By V. John White, California Current/cacurrent.com | Link to article
The California Public Utilities Commission in 2013 and 2014 authorized Southern California Edison and San Diego Gas & Electric to buy power to meet local capacity requirements to fill the gap from the retirement of once-through-cooled power plants and the San Onofre Nuclear Generating Station in Southern California.
We at the Center for Energy Efficiency & Renewable Technologies were heartened by the commission’s directives that the two utilities meet their local capacity needs by following the loading order’s preference for “preferred resources”—energy efficiency, demand response, and renewable generation—over fossil-fueled generation.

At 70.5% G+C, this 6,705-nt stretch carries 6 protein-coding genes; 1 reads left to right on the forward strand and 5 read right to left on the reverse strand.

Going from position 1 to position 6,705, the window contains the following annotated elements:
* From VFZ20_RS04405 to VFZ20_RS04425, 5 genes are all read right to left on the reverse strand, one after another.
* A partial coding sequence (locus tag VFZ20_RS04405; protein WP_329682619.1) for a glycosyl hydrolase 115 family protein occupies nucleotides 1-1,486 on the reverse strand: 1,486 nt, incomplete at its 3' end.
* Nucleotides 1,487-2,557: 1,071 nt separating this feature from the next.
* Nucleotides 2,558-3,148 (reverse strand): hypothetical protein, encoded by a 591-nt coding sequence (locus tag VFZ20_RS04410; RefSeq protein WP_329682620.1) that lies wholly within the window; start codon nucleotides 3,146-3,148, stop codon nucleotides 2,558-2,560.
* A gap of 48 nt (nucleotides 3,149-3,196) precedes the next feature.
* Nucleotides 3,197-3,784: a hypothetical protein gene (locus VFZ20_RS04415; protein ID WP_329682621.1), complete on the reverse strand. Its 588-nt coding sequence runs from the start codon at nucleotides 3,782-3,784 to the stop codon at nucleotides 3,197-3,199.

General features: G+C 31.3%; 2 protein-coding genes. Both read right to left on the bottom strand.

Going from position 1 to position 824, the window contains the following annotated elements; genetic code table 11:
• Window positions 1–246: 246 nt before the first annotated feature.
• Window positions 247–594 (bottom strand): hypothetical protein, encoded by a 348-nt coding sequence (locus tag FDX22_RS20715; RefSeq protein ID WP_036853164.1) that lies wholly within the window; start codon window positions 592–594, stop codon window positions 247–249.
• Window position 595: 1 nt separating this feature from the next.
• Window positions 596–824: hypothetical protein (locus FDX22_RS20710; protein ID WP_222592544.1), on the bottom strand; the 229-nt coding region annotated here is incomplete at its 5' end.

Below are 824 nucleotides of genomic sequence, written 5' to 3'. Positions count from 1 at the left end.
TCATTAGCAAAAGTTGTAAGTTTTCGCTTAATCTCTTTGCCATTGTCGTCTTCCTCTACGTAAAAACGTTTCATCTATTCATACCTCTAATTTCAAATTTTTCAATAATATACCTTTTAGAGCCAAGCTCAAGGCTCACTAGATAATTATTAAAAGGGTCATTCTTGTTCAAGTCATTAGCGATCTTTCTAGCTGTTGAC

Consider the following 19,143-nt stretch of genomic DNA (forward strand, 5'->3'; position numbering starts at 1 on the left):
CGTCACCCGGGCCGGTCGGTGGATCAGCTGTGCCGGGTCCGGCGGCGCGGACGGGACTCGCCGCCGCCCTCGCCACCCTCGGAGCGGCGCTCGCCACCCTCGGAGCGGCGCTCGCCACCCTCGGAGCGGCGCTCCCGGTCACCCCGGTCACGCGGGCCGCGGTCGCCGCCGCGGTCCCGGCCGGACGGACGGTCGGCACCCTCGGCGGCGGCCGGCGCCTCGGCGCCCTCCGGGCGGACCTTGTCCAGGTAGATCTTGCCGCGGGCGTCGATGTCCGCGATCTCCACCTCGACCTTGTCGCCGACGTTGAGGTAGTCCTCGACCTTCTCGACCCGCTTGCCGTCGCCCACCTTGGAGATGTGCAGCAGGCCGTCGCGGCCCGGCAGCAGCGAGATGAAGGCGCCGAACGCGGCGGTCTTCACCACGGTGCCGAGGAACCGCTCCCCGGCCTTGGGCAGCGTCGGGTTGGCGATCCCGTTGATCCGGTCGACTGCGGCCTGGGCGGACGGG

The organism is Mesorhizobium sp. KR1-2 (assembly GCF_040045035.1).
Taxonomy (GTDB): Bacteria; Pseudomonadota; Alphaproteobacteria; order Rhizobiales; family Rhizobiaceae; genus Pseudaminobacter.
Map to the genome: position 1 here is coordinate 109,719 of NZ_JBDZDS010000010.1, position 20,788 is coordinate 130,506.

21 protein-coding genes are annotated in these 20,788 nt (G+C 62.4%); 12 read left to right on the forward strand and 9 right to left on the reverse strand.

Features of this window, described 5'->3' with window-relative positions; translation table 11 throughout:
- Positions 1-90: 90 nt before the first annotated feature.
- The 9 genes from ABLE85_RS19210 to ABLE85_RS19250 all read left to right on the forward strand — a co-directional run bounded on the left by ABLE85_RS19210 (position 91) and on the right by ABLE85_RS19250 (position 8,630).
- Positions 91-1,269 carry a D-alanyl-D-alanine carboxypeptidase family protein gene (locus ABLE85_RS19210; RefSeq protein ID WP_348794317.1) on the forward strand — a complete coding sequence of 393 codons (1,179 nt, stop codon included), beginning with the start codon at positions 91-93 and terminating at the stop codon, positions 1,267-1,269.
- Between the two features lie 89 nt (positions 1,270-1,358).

This was a first-of-its-kind directive by the commission in a Long Term Procurement Proceeding.
However, this promise of a path to a clean, low-carbon energy future has not been realized by the results of the requests for offers issued by Edison and SDG&E.
We had hoped that the decision was a clear recognition that this commission plays a fundamental role in ensuring California is on course to change the portfolio of resources that supply electricity to state consumers from one based on fossil or gas-fired generation to one employing clean, low-carbon resources.
Disappointingly, the two offer requests have resulted in more gas-fired generation being planned and built on a large scale, with a de minimis amount of preferred resources being procured.